University of Tasmania
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The Tasmanian legacy of man and fire

journal contribution
posted on 2023-11-02, 04:59 authored by WD Jackson
The vegetation of Tasmania is complex and much of it is in a state of disclimax. At the time of European settlement, the proportion of non-forest open vegetation was 370/0, about 5% of this at high altitudes. In the present interglacial climate, in regions ofhigh rainfall, where rainforest dominance might be expected, approximately 45% carries sedgeland, grassland, shrub communities and wet sclerophyll forest.
Similarly, drier areas carry extensive grassland, sedgeland and heath, instead of dry eucalypt forest. This complexity of distribution and disclimax can be attributed to fire disturbance. Fire not only produces a successional mosaic but, through Ecological Drift, causes extinction of communities. This level of displacement appears to demand a timespan of human-induced fire sufficiently long to affect soil fertility. A palaeontological record of the last five glacial cycles has been analysed from the Darwin Crater in western Tasmania and compared with that from the Chatham Rise, New Zealand. These show parallel behaviour in the proportions of forest and non-forest communities in the earlier cycles. However, the Tasmanian record shows a marked divergence during the Last Glacial cycle, with a twofold increase in open vegetation relative to closed forest. Eucalypt forest increases relative to rainforest, and charcoal increases relative to woody vegetation. These changes occur through a variety of climates, including full glacial and optimum interglacial, but are not apparent in the New Zealand core, making it difficult to attribute them to a climatic cause. In the Tasmanian vegetation, they can be explained by an increase in fire frequency, due to human activity. Since their onset occurs in isotopic oxygen stage 4 and continues in the differing climates thereafter, it may be inferred that the 14C dates of the earliest evidence of occupation by the Aborigines are gross underestimates.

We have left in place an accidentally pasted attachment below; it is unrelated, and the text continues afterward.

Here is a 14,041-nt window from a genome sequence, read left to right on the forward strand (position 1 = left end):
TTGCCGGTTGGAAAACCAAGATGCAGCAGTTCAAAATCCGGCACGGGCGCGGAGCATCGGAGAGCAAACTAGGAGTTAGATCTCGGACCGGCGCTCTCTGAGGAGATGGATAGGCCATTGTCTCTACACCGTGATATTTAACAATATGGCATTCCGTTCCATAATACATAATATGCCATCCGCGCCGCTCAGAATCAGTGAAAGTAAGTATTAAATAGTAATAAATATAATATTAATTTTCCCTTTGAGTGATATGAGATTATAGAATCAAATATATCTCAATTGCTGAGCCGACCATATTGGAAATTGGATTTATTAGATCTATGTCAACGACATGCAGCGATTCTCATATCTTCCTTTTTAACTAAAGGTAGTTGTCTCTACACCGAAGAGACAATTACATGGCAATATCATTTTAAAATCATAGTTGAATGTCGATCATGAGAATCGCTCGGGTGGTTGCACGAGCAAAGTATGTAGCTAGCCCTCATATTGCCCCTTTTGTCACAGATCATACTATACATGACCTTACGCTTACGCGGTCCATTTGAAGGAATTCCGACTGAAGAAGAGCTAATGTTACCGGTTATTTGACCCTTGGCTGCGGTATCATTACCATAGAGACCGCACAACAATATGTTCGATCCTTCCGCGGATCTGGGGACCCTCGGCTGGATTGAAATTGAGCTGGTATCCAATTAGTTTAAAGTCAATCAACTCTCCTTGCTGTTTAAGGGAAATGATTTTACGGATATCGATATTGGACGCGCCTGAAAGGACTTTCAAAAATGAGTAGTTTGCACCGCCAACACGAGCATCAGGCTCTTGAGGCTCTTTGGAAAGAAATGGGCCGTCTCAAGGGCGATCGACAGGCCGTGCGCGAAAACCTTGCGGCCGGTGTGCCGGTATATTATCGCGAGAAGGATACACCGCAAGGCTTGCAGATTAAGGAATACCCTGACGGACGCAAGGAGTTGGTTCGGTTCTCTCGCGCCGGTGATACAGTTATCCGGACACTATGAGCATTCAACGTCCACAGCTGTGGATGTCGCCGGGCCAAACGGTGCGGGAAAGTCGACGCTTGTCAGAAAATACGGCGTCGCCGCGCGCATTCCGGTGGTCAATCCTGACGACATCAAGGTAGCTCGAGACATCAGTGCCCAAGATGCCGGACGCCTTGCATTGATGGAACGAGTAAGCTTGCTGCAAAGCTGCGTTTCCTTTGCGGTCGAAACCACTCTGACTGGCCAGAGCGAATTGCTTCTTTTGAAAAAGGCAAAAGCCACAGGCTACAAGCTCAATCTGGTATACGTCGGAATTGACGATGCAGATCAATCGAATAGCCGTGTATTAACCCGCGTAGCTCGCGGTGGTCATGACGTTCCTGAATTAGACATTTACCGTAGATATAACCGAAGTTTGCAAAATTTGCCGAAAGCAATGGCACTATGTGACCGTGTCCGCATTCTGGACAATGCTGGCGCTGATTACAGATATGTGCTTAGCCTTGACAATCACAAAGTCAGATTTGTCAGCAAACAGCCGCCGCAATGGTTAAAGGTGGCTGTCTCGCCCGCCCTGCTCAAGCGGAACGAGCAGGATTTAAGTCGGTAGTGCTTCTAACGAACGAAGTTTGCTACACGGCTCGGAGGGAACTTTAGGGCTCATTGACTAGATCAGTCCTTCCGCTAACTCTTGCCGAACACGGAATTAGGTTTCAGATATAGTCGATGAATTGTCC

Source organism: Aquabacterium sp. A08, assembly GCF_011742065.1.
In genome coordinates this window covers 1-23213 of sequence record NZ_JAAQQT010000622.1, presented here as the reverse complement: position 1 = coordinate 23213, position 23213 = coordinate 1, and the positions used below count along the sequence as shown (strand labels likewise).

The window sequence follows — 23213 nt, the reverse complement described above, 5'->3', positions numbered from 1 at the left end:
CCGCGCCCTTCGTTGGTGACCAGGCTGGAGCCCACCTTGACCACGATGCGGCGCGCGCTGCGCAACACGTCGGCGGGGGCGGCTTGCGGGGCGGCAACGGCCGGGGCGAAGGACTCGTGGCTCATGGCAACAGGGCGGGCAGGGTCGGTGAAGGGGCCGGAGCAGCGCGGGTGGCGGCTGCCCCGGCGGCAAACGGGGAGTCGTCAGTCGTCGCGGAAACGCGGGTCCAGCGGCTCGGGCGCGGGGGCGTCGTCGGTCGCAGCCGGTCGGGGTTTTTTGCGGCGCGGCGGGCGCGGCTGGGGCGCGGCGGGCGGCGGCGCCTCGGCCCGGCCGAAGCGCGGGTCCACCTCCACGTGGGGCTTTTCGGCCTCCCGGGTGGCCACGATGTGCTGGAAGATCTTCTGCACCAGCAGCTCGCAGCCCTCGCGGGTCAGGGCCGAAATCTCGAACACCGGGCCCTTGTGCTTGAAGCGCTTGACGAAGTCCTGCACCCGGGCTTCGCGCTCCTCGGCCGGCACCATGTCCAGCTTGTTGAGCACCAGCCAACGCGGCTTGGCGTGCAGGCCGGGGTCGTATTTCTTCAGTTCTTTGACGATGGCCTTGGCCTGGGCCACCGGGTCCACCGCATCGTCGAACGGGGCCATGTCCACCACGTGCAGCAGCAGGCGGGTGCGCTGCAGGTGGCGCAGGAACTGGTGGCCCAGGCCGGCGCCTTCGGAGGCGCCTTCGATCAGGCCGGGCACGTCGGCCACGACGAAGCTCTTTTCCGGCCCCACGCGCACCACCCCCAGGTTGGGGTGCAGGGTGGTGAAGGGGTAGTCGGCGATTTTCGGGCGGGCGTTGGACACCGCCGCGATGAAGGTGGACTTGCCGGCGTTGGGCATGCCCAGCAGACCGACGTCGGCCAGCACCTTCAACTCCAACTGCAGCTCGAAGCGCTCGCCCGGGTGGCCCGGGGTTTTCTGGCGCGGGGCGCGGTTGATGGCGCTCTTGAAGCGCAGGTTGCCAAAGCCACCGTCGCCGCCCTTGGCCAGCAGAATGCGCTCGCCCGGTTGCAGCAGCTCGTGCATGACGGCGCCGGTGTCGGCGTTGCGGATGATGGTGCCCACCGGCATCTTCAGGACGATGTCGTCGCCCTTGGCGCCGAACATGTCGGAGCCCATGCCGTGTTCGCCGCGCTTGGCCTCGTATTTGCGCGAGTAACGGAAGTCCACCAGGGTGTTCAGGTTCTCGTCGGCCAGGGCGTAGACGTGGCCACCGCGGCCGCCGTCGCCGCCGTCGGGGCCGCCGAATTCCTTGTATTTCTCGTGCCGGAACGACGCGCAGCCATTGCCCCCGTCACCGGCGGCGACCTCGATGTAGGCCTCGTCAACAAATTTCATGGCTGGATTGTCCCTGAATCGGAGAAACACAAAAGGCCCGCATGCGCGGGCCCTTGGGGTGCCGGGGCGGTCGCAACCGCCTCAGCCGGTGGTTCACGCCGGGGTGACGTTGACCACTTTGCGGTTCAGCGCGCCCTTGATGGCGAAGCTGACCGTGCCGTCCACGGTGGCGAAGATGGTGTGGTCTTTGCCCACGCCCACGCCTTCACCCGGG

A date of about 70 000 yrs BP is more likely. It appears that, when using 14C methodology, such underestimation for dates beyond30 000 yrs BP is to be expected in palaeosamples from western Tasmania.


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